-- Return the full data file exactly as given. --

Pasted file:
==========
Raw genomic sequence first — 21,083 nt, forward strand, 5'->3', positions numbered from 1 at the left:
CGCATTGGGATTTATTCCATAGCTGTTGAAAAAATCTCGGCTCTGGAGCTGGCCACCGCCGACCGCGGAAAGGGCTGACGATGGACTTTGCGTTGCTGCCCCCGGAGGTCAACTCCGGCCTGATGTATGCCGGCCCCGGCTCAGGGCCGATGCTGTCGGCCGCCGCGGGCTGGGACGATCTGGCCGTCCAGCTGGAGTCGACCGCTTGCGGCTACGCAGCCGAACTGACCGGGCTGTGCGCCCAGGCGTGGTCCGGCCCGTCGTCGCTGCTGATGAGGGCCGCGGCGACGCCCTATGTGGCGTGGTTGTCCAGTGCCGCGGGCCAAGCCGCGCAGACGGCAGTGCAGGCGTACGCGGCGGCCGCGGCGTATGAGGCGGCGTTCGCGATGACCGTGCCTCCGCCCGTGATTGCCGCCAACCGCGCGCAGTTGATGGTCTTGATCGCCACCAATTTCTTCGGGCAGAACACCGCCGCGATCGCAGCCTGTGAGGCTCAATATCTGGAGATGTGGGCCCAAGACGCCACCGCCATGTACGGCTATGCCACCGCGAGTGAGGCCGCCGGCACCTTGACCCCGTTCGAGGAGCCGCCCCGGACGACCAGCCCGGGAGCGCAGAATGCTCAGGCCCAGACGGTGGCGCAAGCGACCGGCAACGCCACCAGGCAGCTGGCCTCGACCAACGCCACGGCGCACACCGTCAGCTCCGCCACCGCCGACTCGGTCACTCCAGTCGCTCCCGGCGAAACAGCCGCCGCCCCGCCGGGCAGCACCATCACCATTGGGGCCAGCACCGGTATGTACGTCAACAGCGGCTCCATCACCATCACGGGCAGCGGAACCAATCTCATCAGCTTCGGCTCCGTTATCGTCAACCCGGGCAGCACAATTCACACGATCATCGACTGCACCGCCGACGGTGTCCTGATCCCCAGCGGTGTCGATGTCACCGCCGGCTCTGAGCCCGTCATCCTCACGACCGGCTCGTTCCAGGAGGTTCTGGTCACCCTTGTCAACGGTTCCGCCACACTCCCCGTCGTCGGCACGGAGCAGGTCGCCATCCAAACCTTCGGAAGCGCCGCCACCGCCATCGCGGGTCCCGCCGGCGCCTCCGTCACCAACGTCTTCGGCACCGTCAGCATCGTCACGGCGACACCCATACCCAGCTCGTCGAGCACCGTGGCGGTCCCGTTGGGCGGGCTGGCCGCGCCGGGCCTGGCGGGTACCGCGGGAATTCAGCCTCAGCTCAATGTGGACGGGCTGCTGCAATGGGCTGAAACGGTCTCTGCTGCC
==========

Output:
Raw genomic sequence first — 21,083 nt, forward strand, 5'->3', positions numbered from 1 at the left:
CGCATTGGGATTTATTCCATAGCTGTTGAAAAAATCTCGGCTCTGGAGCTGGCCACCGCCGACCGCGGAAAGGGCTGACGATGGACTTTGCGTTGCTGCCCCCGGAGGTCAACTCCGGCCTGATGTATGCCGGCCCCGGCTCAGGGCCGATGCTGTCGGCCGCCGCGGGCTGGGACGATCTGGCCGTCCAGCTGGAGTCGACCGCTTGCGGCTACGCAGCCGAACTGACCGGGCTGTGCGCCCAGGCGTGGTCCGGCCCGTCGTCGCTGCTGATGAGGGCCGCGGCGACGCCCTATGTGGCGTGGTTGTCCAGTGCCGCGGGCCAAGCCGCGCAGACGGCAGTGCAGGCGTACGCGGCGGCCGCGGCGTATGAGGCGGCGTTCGCGATGACCGTGCCTCCGCCCGTGATTGCCGCCAACCGCGCGCAGTTGATGGTCTTGATCGCCACCAATTTCTTCGGGCAGAACACCGCCGCGATCGCAGCCTGTGAGGCTCAATATCTGGAGATGTGGGCCCAAGACGCCACCGCCATGTACGGCTATGCCACCGCGAGTGAGGCCGCCGGCACCTTGACCCCGTTCGAGGAGCCGCCCCGGACGACCAGCCCGGGAGCGCAGAATGCTCAGGCCCAGACGGTGGCGCAAGCGACCGGCAACGCCACCAGGCAGCTGGCCTCGACCAACGCCACGGCGCACACCGTCAGCTCCGCCACCGCCGACTCGGTCACTCCAGTCGCTCCCGGCGAAACAGCCGCCGCCCCGCCGGGCAGCACCATCACCATTGGGGCCAGCACCGGTATGTACGTCAACAGCGGCTCCATCACCATCACGGGCAGCGGAACCAATCTCATCAGCTTCGGCTCCGTTATCGTCAACCCGGGCAGCACAATTCACACGATCATCGACTGCACCGCCGACGGTGTCCTGATCCCCAGCGGTGTCGATGTCACCGCCGGCTCTGAGCCCGTCATCCTCACGACCGGCTCGTTCCAGGAGGTTCTGGTCACCCTTGTCAACGGTTCCGCCACACTCCCCGTCGTCGGCACGGAGCAGGTCGCCATCCAAACCTTCGGAAGCGCCGCCACCGCCATCGCGGGTCCCGCCGGCGCCTCCGTCACCAACGTCTTCGGCACCGTCAGCATCGTCACGGCGACACCCATACCCAGCTCGTCGAGCACCGTGGCGGTCCCGTTGGGCGGGCTGGCCGCGCCGGGCCTGGCGGGTACCGCGGGAATTCAGCCTCAGCTCAATGTGGACGGGCTGCTGCAATGGGCTGAAACGGTCTCTGCTGCC